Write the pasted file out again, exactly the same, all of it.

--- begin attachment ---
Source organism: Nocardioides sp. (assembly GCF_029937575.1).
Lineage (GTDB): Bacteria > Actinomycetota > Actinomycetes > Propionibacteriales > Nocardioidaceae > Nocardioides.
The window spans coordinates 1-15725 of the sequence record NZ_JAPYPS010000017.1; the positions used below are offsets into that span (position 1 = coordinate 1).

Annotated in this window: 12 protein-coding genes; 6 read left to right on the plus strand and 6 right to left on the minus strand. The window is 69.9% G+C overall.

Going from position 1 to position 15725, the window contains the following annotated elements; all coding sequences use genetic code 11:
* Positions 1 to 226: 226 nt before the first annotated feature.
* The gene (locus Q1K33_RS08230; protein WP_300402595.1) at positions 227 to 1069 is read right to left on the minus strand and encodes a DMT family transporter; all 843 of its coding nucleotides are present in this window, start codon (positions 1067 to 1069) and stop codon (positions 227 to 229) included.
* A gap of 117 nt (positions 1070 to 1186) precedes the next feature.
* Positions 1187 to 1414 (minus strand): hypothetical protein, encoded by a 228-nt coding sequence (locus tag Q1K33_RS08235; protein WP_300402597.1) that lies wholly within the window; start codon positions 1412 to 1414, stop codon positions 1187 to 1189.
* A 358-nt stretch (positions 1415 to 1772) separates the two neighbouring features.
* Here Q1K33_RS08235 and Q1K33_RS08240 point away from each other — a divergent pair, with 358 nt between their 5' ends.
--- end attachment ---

Source organism: Nocardioides sp. (assembly GCF_029937575.1).
Lineage (GTDB): Bacteria > Actinomycetota > Actinomycetes > Propionibacteriales > Nocardioidaceae > Nocardioides.
The window spans coordinates 1-15725 of the sequence record NZ_JAPYPS010000017.1; the positions used below are offsets into that span (position 1 = coordinate 1).

Annotated in this window: 12 protein-coding genes; 6 read left to right on the plus strand and 6 right to left on the minus strand. The window is 69.9% G+C overall.

Going from position 1 to position 15725, the window contains the following annotated elements; all coding sequences use genetic code 11:
* Positions 1 to 226: 226 nt before the first annotated feature.
* The gene (locus Q1K33_RS08230; protein WP_300402595.1) at positions 227 to 1069 is read right to left on the minus strand and encodes a DMT family transporter; all 843 of its coding nucleotides are present in this window, start codon (positions 1067 to 1069) and stop codon (positions 227 to 229) included.
* A gap of 117 nt (positions 1070 to 1186) precedes the next feature.
* Positions 1187 to 1414 (minus strand): hypothetical protein, encoded by a 228-nt coding sequence (locus tag Q1K33_RS08235; protein WP_300402597.1) that lies wholly within the window; start codon positions 1412 to 1414, stop codon positions 1187 to 1189.
* A 358-nt stretch (positions 1415 to 1772) separates the two neighbouring features.
* Here Q1K33_RS08235 and Q1K33_RS08240 point away from each other — a divergent pair, with 358 nt between their 5' ends.